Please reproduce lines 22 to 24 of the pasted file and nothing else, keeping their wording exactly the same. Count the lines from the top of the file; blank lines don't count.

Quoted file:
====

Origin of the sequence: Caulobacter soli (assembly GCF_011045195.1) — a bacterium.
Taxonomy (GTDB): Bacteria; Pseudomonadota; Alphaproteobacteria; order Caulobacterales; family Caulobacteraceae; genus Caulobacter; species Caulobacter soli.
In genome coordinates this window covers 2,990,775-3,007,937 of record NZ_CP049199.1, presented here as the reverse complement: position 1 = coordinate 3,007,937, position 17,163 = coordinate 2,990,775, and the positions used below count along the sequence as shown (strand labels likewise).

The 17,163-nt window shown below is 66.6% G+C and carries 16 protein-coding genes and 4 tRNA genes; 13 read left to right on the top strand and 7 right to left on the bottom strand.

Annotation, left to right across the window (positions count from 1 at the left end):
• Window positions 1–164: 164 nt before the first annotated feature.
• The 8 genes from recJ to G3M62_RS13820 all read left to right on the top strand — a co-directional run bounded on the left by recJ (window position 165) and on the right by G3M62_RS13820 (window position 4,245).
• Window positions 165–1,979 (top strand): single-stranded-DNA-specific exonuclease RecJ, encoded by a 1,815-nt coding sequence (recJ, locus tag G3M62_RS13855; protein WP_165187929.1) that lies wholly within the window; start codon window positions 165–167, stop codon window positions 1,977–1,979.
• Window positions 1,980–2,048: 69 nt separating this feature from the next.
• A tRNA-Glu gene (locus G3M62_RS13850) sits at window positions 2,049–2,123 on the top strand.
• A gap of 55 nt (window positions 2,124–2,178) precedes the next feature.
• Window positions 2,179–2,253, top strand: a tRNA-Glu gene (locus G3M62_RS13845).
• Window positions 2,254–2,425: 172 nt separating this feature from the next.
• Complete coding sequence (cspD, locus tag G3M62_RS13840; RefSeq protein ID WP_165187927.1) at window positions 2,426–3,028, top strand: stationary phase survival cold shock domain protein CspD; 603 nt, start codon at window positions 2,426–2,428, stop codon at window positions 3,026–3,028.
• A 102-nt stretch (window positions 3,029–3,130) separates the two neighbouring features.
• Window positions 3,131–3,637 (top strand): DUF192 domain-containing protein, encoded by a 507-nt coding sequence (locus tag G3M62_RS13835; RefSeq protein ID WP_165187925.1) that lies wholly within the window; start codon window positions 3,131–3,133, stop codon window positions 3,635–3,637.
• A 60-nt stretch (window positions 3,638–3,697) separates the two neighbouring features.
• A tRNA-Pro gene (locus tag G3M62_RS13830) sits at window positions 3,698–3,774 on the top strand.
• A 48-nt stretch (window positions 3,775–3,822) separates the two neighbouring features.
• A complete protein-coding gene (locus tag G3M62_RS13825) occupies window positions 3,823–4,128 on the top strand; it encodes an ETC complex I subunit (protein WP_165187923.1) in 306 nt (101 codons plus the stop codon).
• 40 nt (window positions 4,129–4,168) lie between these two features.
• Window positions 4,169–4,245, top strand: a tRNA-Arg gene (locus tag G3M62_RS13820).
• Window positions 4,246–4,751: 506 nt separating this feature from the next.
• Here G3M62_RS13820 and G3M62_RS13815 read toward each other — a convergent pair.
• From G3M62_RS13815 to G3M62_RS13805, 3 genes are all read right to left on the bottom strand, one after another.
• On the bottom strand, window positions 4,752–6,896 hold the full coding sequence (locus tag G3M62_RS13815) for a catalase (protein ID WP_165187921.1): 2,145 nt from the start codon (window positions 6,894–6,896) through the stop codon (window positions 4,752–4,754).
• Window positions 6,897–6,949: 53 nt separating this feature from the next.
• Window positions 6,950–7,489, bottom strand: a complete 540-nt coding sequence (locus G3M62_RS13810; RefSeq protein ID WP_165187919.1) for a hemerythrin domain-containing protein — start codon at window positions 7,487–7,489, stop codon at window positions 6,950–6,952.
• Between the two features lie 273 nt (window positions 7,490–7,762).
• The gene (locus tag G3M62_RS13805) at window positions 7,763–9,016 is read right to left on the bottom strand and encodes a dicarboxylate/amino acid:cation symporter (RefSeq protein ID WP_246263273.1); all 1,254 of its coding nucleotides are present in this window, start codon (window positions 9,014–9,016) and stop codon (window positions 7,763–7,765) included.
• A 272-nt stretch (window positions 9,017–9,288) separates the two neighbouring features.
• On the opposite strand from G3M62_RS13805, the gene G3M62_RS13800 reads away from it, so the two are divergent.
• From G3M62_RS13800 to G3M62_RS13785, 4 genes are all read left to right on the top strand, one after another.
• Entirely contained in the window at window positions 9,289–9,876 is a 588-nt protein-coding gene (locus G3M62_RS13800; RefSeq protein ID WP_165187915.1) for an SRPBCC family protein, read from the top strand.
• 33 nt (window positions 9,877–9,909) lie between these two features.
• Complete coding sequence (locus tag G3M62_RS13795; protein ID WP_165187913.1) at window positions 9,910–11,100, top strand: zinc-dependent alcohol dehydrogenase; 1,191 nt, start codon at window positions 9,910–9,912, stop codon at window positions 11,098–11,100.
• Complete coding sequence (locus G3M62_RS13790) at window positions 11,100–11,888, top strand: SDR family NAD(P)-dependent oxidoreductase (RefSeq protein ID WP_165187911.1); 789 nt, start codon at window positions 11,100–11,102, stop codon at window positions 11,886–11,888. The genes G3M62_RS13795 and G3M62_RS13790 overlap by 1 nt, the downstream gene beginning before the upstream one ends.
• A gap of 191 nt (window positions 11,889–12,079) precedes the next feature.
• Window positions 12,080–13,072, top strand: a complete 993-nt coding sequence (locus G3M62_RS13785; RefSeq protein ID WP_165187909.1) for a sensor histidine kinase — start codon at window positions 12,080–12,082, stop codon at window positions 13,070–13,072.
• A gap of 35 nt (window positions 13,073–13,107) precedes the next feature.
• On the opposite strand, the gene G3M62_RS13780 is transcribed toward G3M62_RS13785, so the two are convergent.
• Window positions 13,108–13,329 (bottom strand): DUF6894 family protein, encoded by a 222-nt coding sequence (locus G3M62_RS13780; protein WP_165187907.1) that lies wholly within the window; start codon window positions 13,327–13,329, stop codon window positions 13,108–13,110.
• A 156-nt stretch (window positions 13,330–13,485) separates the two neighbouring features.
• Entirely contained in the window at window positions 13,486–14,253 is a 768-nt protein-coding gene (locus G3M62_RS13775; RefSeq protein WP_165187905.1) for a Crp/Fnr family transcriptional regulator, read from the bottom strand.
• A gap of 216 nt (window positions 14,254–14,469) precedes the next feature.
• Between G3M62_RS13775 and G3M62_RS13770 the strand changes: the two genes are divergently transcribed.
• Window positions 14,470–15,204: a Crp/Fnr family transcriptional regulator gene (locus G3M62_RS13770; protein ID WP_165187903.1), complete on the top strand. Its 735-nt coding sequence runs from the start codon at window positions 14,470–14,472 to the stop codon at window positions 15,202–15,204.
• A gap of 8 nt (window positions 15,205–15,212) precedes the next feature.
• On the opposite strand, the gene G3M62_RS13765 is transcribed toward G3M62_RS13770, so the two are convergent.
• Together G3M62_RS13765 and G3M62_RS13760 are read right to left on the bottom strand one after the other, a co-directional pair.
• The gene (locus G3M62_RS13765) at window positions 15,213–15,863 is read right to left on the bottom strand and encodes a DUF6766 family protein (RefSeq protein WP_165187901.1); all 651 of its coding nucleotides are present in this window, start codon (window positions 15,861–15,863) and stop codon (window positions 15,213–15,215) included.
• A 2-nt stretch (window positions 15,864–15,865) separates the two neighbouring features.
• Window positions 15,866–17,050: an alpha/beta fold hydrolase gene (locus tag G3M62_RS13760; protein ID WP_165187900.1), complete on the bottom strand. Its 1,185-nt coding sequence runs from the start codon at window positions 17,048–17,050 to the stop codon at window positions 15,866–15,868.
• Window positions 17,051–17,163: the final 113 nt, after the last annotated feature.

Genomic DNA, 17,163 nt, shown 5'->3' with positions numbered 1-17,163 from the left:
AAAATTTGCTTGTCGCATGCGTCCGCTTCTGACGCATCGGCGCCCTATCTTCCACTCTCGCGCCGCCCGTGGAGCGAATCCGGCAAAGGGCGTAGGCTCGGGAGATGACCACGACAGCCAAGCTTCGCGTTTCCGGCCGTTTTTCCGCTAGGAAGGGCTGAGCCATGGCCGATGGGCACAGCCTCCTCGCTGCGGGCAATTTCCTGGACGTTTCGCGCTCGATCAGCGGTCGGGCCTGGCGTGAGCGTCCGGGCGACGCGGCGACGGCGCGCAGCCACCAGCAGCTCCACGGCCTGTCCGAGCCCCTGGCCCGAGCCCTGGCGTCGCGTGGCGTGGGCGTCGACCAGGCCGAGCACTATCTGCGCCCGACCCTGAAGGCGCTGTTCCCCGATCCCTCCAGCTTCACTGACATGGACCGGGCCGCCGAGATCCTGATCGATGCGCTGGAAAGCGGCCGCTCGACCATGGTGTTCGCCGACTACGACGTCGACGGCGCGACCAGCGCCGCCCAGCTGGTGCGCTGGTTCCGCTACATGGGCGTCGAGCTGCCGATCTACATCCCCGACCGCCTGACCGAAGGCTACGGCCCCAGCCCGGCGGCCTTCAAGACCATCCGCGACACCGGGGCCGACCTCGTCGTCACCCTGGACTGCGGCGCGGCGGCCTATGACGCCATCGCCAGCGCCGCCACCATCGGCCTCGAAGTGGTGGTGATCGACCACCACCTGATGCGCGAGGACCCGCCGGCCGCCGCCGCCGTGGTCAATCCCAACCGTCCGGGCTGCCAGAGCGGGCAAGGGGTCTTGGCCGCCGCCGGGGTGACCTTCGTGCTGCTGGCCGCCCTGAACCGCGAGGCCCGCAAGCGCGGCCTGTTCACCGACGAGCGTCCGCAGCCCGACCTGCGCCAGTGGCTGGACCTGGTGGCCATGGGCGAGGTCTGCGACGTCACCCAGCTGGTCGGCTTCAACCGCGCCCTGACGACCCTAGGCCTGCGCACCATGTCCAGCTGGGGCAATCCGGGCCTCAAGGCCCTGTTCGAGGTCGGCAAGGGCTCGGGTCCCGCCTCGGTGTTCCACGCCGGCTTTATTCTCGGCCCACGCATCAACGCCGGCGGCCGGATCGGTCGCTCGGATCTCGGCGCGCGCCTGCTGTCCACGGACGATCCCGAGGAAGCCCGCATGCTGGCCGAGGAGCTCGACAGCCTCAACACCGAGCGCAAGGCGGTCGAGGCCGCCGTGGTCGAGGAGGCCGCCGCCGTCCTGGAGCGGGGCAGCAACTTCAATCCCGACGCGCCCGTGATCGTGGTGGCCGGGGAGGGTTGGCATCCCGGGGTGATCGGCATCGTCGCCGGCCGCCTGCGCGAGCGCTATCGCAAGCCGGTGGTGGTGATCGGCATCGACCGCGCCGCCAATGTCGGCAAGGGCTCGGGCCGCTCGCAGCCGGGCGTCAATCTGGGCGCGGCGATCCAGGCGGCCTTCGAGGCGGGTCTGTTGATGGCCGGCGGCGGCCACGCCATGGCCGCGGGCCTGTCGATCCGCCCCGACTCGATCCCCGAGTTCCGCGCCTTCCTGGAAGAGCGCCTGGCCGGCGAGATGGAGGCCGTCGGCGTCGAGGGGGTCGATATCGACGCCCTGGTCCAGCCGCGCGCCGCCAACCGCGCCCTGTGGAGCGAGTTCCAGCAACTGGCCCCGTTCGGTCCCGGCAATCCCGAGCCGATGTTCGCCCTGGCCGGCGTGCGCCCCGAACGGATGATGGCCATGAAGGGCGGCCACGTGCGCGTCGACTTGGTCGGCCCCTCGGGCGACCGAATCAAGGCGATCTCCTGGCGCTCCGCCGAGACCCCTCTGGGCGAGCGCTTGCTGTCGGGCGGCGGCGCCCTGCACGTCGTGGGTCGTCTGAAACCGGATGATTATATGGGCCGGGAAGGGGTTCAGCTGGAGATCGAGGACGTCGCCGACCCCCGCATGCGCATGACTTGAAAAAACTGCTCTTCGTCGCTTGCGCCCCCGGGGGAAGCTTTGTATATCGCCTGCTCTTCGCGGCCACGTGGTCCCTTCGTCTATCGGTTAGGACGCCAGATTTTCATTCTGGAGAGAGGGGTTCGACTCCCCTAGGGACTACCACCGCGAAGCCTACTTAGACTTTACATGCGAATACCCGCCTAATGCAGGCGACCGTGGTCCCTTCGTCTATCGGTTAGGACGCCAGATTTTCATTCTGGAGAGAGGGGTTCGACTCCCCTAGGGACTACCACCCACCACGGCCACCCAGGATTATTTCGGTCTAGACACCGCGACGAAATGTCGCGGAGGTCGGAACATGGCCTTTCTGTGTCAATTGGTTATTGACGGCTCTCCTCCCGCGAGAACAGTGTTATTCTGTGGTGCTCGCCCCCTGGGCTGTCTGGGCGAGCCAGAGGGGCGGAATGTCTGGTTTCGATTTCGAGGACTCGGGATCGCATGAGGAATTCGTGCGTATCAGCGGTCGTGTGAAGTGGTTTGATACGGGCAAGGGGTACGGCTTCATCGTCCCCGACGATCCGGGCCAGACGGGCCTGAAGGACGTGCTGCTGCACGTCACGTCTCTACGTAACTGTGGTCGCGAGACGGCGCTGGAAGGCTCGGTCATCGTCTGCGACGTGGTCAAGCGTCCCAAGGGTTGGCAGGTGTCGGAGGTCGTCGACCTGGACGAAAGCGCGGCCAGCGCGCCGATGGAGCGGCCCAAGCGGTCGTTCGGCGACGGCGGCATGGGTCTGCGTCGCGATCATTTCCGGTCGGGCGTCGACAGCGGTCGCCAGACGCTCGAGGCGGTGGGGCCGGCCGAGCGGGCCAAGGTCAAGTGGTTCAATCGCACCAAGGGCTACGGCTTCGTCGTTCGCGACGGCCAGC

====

• Window positions 4,169–4,245, top strand: a tRNA-Arg gene (locus tag G3M62_RS13820).
• Window positions 4,246–4,751: 506 nt separating this feature from the next.
• Here G3M62_RS13820 and G3M62_RS13815 read toward each other — a convergent pair.